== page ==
Car reviews - Maserati - GranCabrio - convertible
29 Jun 2010
By MARTON PETTENDY
MASERATI’S first new convertible in almost a decade – and its first open-top four-seater ever – will be released Down Under on July 1, but has already given the historic Italian brand a significant shot in the arm with 60 per cent of Australia’s GranCabrio production already spoken for.
As high-priced, low-volume sportscars go, however, they don’t get much more exorbitant or exclusive than the GranCabrio, just 45 of which will come to Australia, priced at $338,000 – about $20,000 more than the two-door GranTurismo S automatic coupe upon which it is based.
The first of at least 27 examples already spoken for will go to loyal customers of the boutique luxury marque, mostly in the Maserati strongholds of New South Wales and Victoria, where more than 65 per cent of Maserati owners traditionally reside.
The general manager of Maserati Australia and New Zealand, Glen Sealey, says the GranCabrio has also attracted strong interest from the sunshine state, but a wide variety of customers from all over Australia will represent valuable incremental sales alongside the four-door Quattroporte sedan and the supply-constrained GranTurismo.
Maserati’s hitherto two-model line-up has found just 59 new homes so far in 2010, which equates to a 9.3 per cent year-to-date sales increase that, nonetheless falls short of the overall new-car industry’s 19.9 per cent lift this year.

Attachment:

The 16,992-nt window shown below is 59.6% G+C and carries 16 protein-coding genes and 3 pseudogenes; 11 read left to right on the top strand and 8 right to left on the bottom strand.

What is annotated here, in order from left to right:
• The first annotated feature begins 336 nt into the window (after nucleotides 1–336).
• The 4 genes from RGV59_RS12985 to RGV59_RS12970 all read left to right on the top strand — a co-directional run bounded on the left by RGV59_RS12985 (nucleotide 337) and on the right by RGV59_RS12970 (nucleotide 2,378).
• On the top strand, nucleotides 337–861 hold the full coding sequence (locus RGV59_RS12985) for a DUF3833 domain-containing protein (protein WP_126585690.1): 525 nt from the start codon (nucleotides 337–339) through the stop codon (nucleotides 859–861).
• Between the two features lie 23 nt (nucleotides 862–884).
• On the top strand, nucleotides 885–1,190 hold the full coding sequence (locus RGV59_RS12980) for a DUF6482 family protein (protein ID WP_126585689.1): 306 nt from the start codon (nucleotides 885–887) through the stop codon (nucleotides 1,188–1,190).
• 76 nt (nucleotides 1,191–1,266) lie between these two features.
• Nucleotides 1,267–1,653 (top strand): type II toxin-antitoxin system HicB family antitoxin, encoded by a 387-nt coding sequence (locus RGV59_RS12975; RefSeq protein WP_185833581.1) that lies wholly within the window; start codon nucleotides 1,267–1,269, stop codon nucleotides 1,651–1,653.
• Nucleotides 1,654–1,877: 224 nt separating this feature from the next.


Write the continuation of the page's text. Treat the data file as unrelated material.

MaseratiGranCabrio center imageStill, the GranCabrio – just 2000 of which will be built globally each year – should account for more than a quarter of the 165 or so Maseratis expected to be sold in total in Australia this year. That’s fewer buyers than direct rivals such as the BMW 6 Series or Mercedes-Benz SL attract on their own in a good year.
“We’re up 10 per cent in a market that craves new product and we look to an even stronger second half with GranCabrio,” said Mr Sealey, who conceded that timing and details remain unknown for Maserati’s next two new models: an all-new compact four-seater and the next-generation Quattroporte.
“The Maserati GranCabrio is much more than a convertible version of an existing model in the range,” he said. “Its broad range of attributes as well its ability to excel in all the traditional requirements of a convertible mean that its sales will not only be predominantly to new customers for Maserati, it will also further enhance the image and reputation of the Maserati brand as a whole.
“For these reasons we expect the GranCabrio to substantially add to Maserati’s sales total in both Australia and New Zealand.”
Apart from strictly limited supplies (Mercedes will sell more versions of its $464,000 SLS AMG Gullwing coupe this year in Australia), also helping maintain the GranCabrio’s exclusivity is the $338K pricetag – just $7900 short of being the most expensive Maserati available here.
That honour goes to the GranTurismo S MC Shift ($345,900), although the GranCabrio is almost $10,000 less affordable than the top-shelf Quattroporte Sport GT S ($328,900) and almost $80,000 costlier than the model it belatedly replaces, the Gransport Spyder sold here between March 2006 and March 2008.
For almost $60,000 more than Jaguar’s bellowing XKR convertible ($278,300), $25,000 more than BMW’s banshee-like M6 convertible ($313,316) and $11,000 more than the SL500 ($327,000), the GranCabrio is claimed to bring the longest wheelbase in its class – longer even than that of the Bentley Continental GTC ($419,749).